NAFCU Letter on FSOC and Regulatory Coordination

May 20, 2013

The Honorable Tim Johnson
Senate Committee on Banking, Housing
and Urban Affairs
United States Senate
Washington, D.C. 20510

The Honorable Michael Crapo
Ranking Member
Senate Committee on Banking, Housing
and Urban Affairs
United States Senate
Washington, D.C. 20510

Re: The Financial Stability Oversight Council and Regulatory Coordination

Dear Chairman Johnson and Ranking Member Crapo:

On behalf of the National Association of Federal Credit Unions (NAFCU), the only trade association that exclusively represents the interests of our nation’s federal credit unions, I write today as the committee prepares to receive testimony from Treasury Secretary Jack Lew in his capacity as the Chairman of the Financial Stability Oversight Council (FSOC). NAFCU member credit unions appreciate the committee’s oversight with respect to this body of regulators.  We are hopeful that the FSOC will take seriously its duty to facilitate regulatory coordination for our nation’s credit unions and their 95 million member-owners.

As members of the committee are aware, our nation’s credit unions are struggling under an ever-increasing regulatory burden. A survey of NAFCU members late last year found that 94% have seen their regulatory burden increase since passage of the Dodd-Frank Act in July 2010. Credit unions, many of which have very small compliance departments, and in some instances a single compliance officer, must comply with the same rules and regulations as our nation’s largest financial institutions that have the luxury of employing armies of lawyers. Furthermore, these compliance burdens are often compounded as new rules and regulations flow out of multiple regulators, often with little coordination on when they are released.  As member-owned cooperatives, resources spent on regulatory compliance at credit unions are undoubtedly taking away from the services and products credit unions are able to offer to consumers.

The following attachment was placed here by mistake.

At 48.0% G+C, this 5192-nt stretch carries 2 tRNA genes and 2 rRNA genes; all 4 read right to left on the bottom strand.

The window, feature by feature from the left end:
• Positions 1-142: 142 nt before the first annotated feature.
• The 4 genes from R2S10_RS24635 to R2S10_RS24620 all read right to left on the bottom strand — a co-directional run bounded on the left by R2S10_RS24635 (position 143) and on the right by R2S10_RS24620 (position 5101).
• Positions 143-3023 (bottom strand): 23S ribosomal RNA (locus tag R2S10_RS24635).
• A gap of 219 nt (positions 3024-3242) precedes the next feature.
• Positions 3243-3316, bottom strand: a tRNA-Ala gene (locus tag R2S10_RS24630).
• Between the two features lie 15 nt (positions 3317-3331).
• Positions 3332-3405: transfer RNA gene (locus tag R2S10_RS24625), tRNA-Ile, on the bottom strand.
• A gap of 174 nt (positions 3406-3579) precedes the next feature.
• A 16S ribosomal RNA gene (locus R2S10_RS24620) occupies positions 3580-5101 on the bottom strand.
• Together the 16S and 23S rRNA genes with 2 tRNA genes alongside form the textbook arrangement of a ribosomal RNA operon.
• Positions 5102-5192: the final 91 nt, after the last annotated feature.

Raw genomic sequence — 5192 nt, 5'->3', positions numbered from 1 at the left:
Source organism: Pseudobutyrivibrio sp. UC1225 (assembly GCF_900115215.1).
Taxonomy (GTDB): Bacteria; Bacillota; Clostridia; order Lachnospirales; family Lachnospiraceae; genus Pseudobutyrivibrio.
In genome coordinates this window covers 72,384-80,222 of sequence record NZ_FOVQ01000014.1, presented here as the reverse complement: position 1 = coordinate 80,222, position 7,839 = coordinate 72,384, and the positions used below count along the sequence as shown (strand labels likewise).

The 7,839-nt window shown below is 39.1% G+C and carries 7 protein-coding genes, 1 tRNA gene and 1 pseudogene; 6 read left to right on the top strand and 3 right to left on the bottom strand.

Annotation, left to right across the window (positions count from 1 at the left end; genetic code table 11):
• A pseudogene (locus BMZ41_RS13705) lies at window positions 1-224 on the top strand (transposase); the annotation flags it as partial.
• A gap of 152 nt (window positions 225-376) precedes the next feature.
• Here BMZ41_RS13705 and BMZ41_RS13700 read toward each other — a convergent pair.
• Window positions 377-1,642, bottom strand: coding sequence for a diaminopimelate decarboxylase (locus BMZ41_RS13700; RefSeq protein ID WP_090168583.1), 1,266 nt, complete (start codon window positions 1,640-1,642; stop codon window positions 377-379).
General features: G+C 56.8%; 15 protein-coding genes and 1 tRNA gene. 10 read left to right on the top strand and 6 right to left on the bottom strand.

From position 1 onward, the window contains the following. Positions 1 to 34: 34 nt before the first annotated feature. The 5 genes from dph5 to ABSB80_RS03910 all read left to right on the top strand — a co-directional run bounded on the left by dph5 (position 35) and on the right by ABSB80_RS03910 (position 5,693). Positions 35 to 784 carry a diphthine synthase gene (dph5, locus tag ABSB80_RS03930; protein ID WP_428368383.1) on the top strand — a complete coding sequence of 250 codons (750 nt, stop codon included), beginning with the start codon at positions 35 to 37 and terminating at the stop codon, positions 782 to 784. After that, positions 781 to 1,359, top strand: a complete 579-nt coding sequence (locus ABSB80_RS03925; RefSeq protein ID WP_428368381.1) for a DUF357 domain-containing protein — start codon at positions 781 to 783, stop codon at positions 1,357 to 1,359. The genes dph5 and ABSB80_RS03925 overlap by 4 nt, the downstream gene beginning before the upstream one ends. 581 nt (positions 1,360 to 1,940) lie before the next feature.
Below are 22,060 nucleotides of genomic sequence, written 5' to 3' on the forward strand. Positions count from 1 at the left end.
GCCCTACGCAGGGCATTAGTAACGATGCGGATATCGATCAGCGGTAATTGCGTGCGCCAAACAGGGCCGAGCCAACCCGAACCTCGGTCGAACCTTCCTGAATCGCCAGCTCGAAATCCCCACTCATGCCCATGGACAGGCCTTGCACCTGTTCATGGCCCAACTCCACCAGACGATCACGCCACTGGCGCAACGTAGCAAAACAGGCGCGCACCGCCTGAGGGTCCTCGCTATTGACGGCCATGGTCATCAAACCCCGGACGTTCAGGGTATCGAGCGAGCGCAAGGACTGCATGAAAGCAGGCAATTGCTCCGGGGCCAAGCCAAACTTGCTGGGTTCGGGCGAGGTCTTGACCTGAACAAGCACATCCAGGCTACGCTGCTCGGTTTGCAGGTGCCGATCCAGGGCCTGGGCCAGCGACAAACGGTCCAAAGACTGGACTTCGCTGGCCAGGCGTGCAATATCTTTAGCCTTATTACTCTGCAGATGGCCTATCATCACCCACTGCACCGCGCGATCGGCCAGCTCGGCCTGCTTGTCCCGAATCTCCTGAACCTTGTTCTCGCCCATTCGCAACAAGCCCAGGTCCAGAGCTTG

As the tide of regulation rises, there has never been a more critical time for the FSOC, led by Secretary Lew, to facilitate regulatory coordination among its member regulators. This duty includes facilitating information sharing and coordination among the member agencies of domestic financial services policy development, rulemaking, examinations, reporting requirements and enforcement actions. As outlined in the attached letter to then Treasury Secretary Timothy Geithner in June of 2012, under the Dodd-Frank Act the FSOC is effectively charged with ameliorating weaknesses within the regulatory structure therein providing a safe and more stable system as a whole. NAFCU appreciates the committee’s focus on the activities of the FSOC and looks forwarding to learning more about the steps that have been taken to avoid duplicative and over burdensome regulation of our nation’s credit unions.

As detailed in NAFCU’s five-point plan for regulatory relief delivered to Congress in February, we believe regulatory relief is critical to the survival of credit unions. Accordingly, NAFCU is committed to pursuing every avenue – through the regulatory agencies and legislatively through Congress – possible to ensure credit unions are provided with real and substantial relief moving forward. Ensuring that the FSOC fulfills its duty to facilitate regulatory coordination would be a positive step in assisting our nation’s credit unions as they navigate this unprecedented, and oftentimes unwarranted, amount of government regulation.

Thank you for the opportunity to comment on this important matter. If you have any questions or would like further information, please do not hesitate to contact me or NAFCU’s Vice President of Legislative Affairs Brad Thaler by telephone at (703) 842-2204 or by e-mail at


Fred R. Becker, Jr.

President and CEO

cc:        Members of the Senate Banking Committee

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